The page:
Location: These bumps are found on the lower jaw, approximately halfway between the nose and throatlatch. They commonly appear on both sides at the same time, although one side could be bigger than the other.

What it is: These bumps appear in young horses (typically 2 to 4 years old) and are caused by pressure from permanent teeth as they push out the deciduous or “baby teeth.”

Look and feel: Teething bumps are usually about the size of a walnut or smaller, and feel very hard and bony.

Should you worry: If your horse is in the correct age range and the bumps aren’t painful when you squeeze them, they shouldn’t be a problem. In some horses, the baby teeth or “caps” will be retained (difficult to push out), and these teething bumps can become enlarged and painful due to excessive pressure. Your vet may recommend removing the stubborn caps to relieve pressure and allow permanent teeth to move in.

Abscessed Submandibular Lymph Node

Location: The submandibular lymph nodes sit between your horse’s lower jawbones.

What it is: Pus (made of bacteria and white blood cells) accumulates in a pocket within the lymph node.

Look and feel: Normally the lymph nodes will feel like a patch of small lumps and bumps—familiarize yourself with how this area feels on your horse on a normal day. When a lymph node abscesses, you’ll feel a round, hard lump—kind of like a golf ball or ping-pong ball sitting under the skin. In some cases, the abscessed node enlarges and you may see soft swelling in the surrounding tissues. In others, it can be painful to the touch, or come to a head (much like a pimple) as it prepares to burst and drain.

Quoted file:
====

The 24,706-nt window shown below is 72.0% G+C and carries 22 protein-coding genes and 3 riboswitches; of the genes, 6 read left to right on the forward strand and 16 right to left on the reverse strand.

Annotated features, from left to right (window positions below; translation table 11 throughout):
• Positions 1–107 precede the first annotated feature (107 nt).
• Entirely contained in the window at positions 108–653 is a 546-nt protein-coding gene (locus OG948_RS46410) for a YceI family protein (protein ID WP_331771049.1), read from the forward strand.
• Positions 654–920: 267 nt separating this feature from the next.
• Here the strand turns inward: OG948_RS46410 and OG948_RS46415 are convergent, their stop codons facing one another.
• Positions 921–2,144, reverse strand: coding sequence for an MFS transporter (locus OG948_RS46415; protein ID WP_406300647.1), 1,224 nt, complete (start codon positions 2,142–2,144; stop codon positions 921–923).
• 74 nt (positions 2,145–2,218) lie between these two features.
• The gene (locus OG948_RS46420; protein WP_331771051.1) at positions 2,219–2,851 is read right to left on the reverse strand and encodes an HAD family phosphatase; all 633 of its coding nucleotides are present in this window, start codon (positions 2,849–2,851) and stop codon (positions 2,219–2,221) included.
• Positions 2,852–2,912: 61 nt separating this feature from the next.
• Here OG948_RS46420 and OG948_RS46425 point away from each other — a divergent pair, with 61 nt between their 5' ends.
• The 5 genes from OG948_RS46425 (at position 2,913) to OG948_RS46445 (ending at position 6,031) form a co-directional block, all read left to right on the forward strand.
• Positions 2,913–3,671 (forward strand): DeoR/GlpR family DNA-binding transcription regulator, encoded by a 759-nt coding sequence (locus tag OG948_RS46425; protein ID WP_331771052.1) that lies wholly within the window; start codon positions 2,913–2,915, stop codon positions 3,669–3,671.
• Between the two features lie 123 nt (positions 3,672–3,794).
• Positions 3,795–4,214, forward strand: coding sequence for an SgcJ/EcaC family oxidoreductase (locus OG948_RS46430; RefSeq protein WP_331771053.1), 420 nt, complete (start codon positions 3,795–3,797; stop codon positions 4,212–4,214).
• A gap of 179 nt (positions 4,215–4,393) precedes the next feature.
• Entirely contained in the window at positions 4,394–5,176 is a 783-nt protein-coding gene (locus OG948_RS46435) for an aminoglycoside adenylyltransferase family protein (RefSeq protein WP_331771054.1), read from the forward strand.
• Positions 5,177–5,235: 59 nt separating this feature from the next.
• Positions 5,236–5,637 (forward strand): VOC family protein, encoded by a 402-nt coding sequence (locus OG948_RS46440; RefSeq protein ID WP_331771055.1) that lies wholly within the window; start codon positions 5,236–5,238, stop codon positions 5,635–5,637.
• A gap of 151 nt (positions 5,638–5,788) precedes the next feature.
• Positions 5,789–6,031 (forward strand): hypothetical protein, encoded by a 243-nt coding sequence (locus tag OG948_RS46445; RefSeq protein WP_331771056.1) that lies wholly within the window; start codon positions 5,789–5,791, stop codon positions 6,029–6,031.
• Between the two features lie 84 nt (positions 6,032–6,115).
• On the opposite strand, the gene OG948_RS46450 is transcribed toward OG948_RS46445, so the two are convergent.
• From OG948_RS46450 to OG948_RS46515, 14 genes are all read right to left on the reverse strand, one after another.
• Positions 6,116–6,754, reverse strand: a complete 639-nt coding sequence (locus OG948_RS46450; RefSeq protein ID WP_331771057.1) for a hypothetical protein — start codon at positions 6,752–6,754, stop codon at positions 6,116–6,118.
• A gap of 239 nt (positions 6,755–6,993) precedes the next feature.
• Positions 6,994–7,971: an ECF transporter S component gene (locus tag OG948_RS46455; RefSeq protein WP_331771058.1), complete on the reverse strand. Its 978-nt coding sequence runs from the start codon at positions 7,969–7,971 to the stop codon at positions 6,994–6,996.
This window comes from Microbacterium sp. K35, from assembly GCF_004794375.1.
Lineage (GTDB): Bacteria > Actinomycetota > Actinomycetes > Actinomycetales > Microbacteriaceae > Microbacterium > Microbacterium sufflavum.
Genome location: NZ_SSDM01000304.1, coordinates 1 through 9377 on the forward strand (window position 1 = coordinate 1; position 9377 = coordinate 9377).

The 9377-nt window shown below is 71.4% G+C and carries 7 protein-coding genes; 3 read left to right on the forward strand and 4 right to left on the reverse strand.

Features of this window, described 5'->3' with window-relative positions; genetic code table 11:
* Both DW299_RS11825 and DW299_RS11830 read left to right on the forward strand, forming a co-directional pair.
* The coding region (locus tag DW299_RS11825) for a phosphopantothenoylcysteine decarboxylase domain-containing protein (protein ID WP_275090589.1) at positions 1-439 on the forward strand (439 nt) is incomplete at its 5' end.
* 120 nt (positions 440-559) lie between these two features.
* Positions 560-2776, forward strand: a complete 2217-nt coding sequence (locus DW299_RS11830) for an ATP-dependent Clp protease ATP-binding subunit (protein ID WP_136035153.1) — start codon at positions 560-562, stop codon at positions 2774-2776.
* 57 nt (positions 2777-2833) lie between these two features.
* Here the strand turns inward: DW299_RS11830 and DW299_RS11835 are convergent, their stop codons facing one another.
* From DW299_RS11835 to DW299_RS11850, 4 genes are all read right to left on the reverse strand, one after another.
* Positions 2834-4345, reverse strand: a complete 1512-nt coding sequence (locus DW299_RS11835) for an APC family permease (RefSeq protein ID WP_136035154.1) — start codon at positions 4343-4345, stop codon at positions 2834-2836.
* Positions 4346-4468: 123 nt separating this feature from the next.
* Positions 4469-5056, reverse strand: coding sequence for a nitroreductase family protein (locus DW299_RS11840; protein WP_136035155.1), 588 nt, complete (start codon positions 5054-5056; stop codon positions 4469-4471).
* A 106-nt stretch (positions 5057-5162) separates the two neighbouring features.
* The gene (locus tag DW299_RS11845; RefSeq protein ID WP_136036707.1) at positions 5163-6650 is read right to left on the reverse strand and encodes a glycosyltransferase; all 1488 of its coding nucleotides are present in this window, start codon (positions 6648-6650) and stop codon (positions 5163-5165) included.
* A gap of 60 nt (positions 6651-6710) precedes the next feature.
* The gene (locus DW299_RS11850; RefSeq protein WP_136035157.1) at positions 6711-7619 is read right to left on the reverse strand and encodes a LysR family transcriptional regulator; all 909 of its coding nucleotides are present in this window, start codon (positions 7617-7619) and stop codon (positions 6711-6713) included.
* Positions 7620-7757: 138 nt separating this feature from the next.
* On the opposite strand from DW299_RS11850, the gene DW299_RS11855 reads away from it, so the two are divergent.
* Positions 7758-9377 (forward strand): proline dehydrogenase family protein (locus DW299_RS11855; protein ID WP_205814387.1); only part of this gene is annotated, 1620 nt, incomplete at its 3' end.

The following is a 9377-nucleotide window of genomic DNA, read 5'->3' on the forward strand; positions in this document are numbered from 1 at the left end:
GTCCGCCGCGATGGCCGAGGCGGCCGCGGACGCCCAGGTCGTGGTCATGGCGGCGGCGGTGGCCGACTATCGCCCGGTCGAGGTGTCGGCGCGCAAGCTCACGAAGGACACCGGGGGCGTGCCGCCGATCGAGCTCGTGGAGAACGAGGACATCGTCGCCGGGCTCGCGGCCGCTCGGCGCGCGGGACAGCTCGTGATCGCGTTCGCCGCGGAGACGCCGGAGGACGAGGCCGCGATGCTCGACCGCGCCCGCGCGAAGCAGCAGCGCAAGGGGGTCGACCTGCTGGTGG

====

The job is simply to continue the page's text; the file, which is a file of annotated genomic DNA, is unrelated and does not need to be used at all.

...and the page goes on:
Should you worry: If you detect this type of abscess, call your veterinarian for advice. Many abscessed lymph nodes are benign and involve a bacterium that isn’t likely to cause significant problems. The abscess drains and resolves on its own, or your vet will lance it open to speed the process. But there’s always a concern that the bacteria involved could be something more significant, such as streptococcus equi, which causes strangles. It’s better to be safe than sorry in this case; call your vet.

Pressure Bump

Location: These bumps most commonly appear on your horse’s back, under the saddle area. They can also show up under the cinch or in any other location where tack and gear contacts his skin.

What it is: Pressure and friction damage tissue layers deep beneath your horse’s skin. The resulting dead and damaged tissues coalesce to create a pressure bump.

Look and feel: Pressure bumps are firm and typically range in size, though rarely get bigger than an almond. You’ll identify them most easily when they’re in an area where saddle pressure is likely to be concentrated, such as on either side of the withers or underneath the seat. These bumps don’t typically cause your horse any pain.

Should you worry: These bumps can indicate that your tack doesn’t fit properly. It might be time to check saddle fit or outfit your horse with a pressure-distributing saddle pad. If these bumps become large or begin to lose hair, they can cause discomfort for your horse.

Seroma

Location: A seroma can appear anywhere on your horse’s body, although the most common locations are in the middle of his chest or somewhere on an upper hind leg on either side of his tail.